Bill Before NH Legislature Would Impact Estate Plans

The New Hampshire Legislature is considering (and seems likely to pass) Senate Bill 289, a fairly sweeping piece of legislation that has among its objectives:
  • clarification of the extent to which creditors may assert claims against a decedent’s revocable trust
  • reduction of post-mortem litigation concerning the validity of a decedent’s estate planning documents
  • refinement of the Uniform Trust Code. 


Decendent's Creditors

New Hampshire’s probate statutes provide an executor with fairly robust procedures for dealing with the claims of a decedent’s creditors. Generally, creditors must file a notice of a claim against a New Hampshire probate estate within six months after the appointment of an executor by the court, and must follow up that notice with a formal suit against the executor within one year from the date of the executor’s appointment. This relatively short statute of limitations arms executors of probate estates with the ability to address claims of creditors quickly, which in turn positions them to make distributions to beneficiaries on a reasonably expeditious schedule (which helps reduce frustration that can sometimes escalate to litigation).

With the increased use of revocable trusts to avoid probate court involvement in the distribution of decedents’ estates, the process for dealing with creditors’ claims became ambiguous. The New Hampshire Uniform Trust Code contains provisions that expressly subject the assets of a decedent’s revocable trust to the claims of the decedent’s creditors, but the Code currently does not contain procedural mechanisms for vetting those claims, leaving trustees of revocable trusts without the protection of the robust limitations periods that protect executors of probate estates (for brevity, the term executor is used to denote both executors of probate estates in which the decedent left a Will, and administrators of probate estates in which the decedent died intestate). Senate Bill 289 seeks to address this gap in procedure by providing trustees of revocable trusts with a non-judicial notice procedure for limiting to one year the period of time within which a decedent’s creditors may file claims against the trustee (similar provisions are incorporated to protect the trustees of certain irrevocable trusts).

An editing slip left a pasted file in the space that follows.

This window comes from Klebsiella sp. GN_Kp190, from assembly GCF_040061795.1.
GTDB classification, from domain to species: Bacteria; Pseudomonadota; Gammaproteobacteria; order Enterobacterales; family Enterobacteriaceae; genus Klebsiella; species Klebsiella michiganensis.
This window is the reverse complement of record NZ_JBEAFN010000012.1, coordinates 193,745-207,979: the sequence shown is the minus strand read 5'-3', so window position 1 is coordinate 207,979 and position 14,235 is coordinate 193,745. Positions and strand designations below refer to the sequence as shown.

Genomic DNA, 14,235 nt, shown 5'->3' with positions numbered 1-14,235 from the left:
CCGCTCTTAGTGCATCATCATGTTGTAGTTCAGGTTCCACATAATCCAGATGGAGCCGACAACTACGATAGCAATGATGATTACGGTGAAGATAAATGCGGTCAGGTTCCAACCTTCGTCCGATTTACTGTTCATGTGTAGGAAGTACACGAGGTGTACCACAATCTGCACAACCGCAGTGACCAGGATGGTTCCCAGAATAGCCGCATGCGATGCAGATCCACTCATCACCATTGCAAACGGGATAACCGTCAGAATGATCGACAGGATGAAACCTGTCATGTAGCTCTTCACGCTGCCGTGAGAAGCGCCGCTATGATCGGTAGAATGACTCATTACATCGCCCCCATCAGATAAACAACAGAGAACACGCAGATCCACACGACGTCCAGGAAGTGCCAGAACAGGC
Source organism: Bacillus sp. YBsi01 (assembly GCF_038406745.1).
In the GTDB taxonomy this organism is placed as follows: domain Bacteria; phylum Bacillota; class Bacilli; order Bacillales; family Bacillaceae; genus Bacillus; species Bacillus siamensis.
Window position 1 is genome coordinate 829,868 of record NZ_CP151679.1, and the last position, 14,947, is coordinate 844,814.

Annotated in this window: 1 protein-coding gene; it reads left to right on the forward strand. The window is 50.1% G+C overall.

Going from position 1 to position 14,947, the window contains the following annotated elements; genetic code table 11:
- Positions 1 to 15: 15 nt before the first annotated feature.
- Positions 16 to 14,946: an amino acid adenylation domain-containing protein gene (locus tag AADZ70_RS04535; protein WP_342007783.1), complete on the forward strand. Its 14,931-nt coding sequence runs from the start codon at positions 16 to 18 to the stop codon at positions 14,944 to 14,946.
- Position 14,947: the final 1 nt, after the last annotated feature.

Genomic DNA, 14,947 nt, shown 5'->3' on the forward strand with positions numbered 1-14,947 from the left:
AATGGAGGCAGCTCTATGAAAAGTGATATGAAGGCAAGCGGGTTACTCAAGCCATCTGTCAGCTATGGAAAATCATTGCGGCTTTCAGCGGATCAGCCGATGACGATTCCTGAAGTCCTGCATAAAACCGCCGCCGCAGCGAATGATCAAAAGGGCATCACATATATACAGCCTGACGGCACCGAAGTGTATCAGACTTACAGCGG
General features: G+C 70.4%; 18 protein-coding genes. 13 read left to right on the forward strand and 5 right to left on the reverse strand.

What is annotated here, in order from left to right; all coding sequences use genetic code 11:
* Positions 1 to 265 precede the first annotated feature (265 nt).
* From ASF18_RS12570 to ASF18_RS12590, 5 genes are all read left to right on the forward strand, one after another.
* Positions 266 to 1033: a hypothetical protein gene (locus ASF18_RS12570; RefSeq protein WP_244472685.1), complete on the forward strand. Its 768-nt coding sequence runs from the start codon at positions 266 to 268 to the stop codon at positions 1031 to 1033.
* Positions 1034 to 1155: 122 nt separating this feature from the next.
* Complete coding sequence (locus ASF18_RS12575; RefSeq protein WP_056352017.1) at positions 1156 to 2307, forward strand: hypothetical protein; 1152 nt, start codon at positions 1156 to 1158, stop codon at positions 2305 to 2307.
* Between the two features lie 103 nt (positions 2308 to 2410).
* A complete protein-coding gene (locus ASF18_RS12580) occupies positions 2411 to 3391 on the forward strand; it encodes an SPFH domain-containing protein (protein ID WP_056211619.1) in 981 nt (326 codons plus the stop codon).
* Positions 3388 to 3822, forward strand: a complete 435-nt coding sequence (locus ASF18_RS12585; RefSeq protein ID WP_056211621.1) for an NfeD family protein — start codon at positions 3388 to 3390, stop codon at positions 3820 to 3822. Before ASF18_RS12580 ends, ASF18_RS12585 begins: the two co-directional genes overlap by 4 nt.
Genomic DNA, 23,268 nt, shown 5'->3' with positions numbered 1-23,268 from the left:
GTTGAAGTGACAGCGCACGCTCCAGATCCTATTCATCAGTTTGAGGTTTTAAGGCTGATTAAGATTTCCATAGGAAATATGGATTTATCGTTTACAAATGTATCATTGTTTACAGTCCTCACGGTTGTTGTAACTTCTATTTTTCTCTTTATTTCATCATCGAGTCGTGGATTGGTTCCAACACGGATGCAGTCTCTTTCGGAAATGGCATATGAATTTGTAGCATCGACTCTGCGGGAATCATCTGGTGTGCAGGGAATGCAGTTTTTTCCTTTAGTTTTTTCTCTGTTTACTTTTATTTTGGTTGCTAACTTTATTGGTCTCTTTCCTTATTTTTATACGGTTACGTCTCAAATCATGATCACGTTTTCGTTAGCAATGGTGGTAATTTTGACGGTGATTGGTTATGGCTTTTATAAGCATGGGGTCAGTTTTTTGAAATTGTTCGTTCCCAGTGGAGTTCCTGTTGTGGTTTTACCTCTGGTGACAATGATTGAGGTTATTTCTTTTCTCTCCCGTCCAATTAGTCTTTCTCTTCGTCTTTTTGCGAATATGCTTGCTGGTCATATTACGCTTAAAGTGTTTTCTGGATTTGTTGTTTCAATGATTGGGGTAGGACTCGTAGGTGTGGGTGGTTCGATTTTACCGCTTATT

Post-mortem Litigation

Continuing this theme of reducing estate-related litigation, SB 289 sets forth a new judicial procedure for proving the validity of a testator’s Will while the testator is alive. If a testator anticipates that someone in his or her family may challenge the validity of his or her Will, he or she would be able to petition the Probate Division of the Circuit Court seeking to have the court determine that the Will is valid while the Testator is alive and capable of testifying as to his or her intentions (and also present evidence regarding his or her mental capacity). The bill would also bolster the enforceability of no-contest clauses in Wills and trusts.

Uniform Trust Code

However, the lion’s share of SB 289’s 40 sections (as currently revised) are devoted to technical revisions to New Hampshire’s Uniform Trust Code. Among these are provisions reinforcing the application of New Hampshire’s statutory scheme to trusts that migrate to New Hampshire from other states, some broadening a trustee’s power to effect modifications of irrevocable trusts via decanting and other forms of amendment, and some that clarify the roles and relative responsibilities of trustees, trust protectors, and trust advisors.

Much of this portion of the bill is designed to enhance the attractiveness of New Hampshire as a jurisdiction to administer trusts, is highly technical, and is beyond the scope of this blog post.

No comments:

Post a Comment